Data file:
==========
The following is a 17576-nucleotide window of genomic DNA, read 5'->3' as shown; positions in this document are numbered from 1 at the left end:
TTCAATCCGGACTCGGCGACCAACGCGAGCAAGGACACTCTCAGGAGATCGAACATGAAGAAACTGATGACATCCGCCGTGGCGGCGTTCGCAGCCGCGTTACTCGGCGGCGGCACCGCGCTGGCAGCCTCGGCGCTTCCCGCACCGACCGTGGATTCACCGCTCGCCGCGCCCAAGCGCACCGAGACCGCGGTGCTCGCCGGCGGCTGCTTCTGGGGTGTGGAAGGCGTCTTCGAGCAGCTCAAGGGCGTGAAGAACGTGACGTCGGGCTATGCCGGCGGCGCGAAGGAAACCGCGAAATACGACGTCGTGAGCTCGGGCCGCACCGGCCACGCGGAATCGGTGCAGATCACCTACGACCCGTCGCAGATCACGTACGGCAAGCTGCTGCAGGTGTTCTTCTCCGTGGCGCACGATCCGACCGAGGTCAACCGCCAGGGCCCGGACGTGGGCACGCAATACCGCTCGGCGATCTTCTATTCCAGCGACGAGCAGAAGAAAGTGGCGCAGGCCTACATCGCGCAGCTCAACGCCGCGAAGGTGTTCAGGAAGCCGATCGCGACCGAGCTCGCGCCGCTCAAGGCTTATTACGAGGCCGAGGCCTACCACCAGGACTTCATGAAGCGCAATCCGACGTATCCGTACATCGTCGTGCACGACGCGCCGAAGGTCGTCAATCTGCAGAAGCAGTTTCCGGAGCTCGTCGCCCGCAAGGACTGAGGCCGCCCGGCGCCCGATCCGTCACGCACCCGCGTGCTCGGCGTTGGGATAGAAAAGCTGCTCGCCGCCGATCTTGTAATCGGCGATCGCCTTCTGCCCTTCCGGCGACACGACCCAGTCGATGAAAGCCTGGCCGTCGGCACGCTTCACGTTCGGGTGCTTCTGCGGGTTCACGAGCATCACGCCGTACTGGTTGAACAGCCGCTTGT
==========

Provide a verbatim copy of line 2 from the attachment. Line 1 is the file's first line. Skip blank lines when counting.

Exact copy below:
TTCAATCCGGACTCGGCGACCAACGCGAGCAAGGACACTCTCAGGAGATCGAACATGAAGAAACTGATGACATCCGCCGTGGCGGCGTTCGCAGCCGCGTTACTCGGCGGCGGCACCGCGCTGGCAGCCTCGGCGCTTCCCGCACCGACCGTGGATTCACCGCTCGCCGCGCCCAAGCGCACCGAGACCGCGGTGCTCGCCGGCGGCTGCTTCTGGGGTGTGGAAGGCGTCTTCGAGCAGCTCAAGGGCGTGAAGAACGTGACGTCGGGCTATGCCGGCGGCGCGAAGGAAACCGCGAAATACGACGTCGTGAGCTCGGGCCGCACCGGCCACGCGGAATCGGTGCAGATCACCTACGACCCGTCGCAGATCACGTACGGCAAGCTGCTGCAGGTGTTCTTCTCCGTGGCGCACGATCCGACCGAGGTCAACCGCCAGGGCCCGGACGTGGGCACGCAATACCGCTCGGCGATCTTCTATTCCAGCGACGAGCAGAAGAAAGTGGCGCAGGCCTACATCGCGCAGCTCAACGCCGCGAAGGTGTTCAGGAAGCCGATCGCGACCGAGCTCGCGCCGCTCAAGGCTTATTACGAGGCCGAGGCCTACCACCAGGACTTCATGAAGCGCAATCCGACGTATCCGTACATCGTCGTGCACGACGCGCCGAAGGTCGTCAATCTGCAGAAGCAGTTTCCGGAGCTCGTCGCCCGCAAGGACTGAGGCCGCCCGGCGCCCGATCCGTCACGCACCCGCGTGCTCGGCGTTGGGATAGAAAAGCTGCTCGCCGCCGATCTTGTAATCGGCGATCGCCTTCTGCCCTTCCGGCGACACGACCCAGTCGATGAAAGCCTGGCCGTCGGCACGCTTCACGTTCGGGTGCTTCTGCGGGTTCACGAGCATCACGCCGTACTGGTTGAACAGCCGCTTGT